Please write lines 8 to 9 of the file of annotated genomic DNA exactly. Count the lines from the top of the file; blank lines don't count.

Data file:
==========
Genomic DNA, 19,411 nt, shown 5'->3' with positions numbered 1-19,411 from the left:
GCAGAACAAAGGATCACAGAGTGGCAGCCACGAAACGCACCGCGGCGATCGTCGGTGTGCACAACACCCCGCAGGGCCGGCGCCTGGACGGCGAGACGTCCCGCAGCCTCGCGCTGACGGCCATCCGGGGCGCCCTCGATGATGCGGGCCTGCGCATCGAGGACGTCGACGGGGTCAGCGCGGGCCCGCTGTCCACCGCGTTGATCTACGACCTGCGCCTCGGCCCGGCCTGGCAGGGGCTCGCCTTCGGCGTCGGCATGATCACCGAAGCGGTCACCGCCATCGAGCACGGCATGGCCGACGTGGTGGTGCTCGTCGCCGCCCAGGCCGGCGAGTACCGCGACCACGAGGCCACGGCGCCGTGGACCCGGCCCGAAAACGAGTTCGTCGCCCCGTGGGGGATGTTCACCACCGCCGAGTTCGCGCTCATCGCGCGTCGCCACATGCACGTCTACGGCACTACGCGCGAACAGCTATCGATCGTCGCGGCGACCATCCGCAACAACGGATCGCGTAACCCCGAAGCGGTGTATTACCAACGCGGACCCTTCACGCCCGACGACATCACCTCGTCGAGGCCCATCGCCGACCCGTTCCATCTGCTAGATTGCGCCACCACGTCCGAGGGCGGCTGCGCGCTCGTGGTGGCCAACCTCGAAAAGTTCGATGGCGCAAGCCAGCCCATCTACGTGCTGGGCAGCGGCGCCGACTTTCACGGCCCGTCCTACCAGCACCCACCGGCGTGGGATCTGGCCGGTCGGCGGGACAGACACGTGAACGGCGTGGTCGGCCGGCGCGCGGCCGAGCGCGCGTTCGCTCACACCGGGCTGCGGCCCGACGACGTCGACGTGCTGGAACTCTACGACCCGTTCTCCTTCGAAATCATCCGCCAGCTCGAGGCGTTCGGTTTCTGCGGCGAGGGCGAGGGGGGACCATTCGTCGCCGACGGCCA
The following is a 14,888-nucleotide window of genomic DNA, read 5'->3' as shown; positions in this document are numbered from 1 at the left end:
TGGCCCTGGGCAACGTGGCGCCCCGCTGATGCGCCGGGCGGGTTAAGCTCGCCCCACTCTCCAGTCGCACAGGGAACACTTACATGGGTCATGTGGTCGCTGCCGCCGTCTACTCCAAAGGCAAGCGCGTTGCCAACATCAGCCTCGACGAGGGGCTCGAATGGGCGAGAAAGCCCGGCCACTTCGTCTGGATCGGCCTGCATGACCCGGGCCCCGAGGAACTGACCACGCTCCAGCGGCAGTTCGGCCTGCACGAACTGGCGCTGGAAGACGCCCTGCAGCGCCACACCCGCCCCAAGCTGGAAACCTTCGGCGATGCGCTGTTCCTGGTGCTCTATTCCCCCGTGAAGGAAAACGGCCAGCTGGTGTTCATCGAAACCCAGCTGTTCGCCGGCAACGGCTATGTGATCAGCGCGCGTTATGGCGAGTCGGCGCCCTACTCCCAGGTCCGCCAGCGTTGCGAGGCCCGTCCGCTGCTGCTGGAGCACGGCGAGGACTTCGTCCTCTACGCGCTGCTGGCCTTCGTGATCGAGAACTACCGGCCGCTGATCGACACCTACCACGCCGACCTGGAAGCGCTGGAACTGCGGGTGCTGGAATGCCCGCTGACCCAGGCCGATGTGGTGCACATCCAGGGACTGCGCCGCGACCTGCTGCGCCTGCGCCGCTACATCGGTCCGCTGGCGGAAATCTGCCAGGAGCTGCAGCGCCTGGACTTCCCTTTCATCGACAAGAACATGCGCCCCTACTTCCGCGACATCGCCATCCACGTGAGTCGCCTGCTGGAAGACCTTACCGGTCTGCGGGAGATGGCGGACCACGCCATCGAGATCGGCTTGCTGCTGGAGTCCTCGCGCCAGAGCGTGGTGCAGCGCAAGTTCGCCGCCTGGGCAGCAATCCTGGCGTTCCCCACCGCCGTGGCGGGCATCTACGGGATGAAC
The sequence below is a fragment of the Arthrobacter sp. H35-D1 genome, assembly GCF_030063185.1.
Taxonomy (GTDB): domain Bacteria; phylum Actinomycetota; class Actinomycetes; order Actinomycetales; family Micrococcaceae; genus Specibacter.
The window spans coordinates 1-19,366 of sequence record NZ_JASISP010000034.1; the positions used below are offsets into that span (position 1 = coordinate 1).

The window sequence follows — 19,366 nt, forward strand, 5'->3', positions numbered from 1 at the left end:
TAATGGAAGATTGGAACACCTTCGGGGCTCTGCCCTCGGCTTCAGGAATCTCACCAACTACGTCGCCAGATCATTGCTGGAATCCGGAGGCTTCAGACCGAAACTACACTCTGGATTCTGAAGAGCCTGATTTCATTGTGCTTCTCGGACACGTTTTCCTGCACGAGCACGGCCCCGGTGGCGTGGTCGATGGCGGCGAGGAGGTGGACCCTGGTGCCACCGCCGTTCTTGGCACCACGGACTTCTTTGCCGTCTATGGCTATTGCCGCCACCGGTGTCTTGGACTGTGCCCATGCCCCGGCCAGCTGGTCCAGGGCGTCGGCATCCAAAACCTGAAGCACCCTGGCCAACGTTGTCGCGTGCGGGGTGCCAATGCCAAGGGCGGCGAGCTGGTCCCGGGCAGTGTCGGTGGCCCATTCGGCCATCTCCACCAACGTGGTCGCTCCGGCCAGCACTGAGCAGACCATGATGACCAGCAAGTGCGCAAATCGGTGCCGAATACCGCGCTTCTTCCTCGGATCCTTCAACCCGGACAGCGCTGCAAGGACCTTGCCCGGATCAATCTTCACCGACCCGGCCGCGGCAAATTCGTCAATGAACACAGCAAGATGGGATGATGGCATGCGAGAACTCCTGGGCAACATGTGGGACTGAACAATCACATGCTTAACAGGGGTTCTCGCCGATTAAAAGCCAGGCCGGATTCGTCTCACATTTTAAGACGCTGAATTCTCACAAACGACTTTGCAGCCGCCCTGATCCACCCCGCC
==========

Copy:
The window sequence follows — 19,366 nt, forward strand, 5'->3', positions numbered from 1 at the left end:
TAATGGAAGATTGGAACACCTTCGGGGCTCTGCCCTCGGCTTCAGGAATCTCACCAACTACGTCGCCAGATCATTGCTGGAATCCGGAGGCTTCAGACCGAAACTACACTCTGGATTCTGAAGAGCCTGATTTCATTGTGCTTCTCGGACACGTTTTCCTGCACGAGCACGGCCCCGGTGGCGTGGTCGATGGCGGCGAGGAGGTGGACCCTGGTGCCACCGCCGTTCTTGGCACCACGGACTTCTTTGCCGTCTATGGCTATTGCCGCCACCGGTGTCTTGGACTGTGCCCATGCCCCGGCCAGCTGGTCCAGGGCGTCGGCATCCAAAACCTGAAGCACCCTGGCCAACGTTGTCGCGTGCGGGGTGCCAATGCCAAGGGCGGCGAGCTGGTCCCGGGCAGTGTCGGTGGCCCATTCGGCCATCTCCACCAACGTGGTCGCTCCGGCCAGCACTGAGCAGACCATGATGACCAGCAAGTGCGCAAATCGGTGCCGAATACCGCGCTTCTTCCTCGGATCCTTCAACCCGGACAGCGCTGCAAGGACCTTGCCCGGATCAATCTTCACCGACCCGGCCGCGGCAAATTCGTCAATGAACACAGCAAGATGGGATGATGGCATGCGAGAACTCCTGGGCAACATGTGGGACTGAACAATCACATGCTTAACAGGGGTTCTCGCCGATTAAAAGCCAGGCCGGATTCGTCTCACATTTTAAGACGCTGAATTCTCACAAACGACTTTGCAGCCGCCCTGATCCACCCCGCC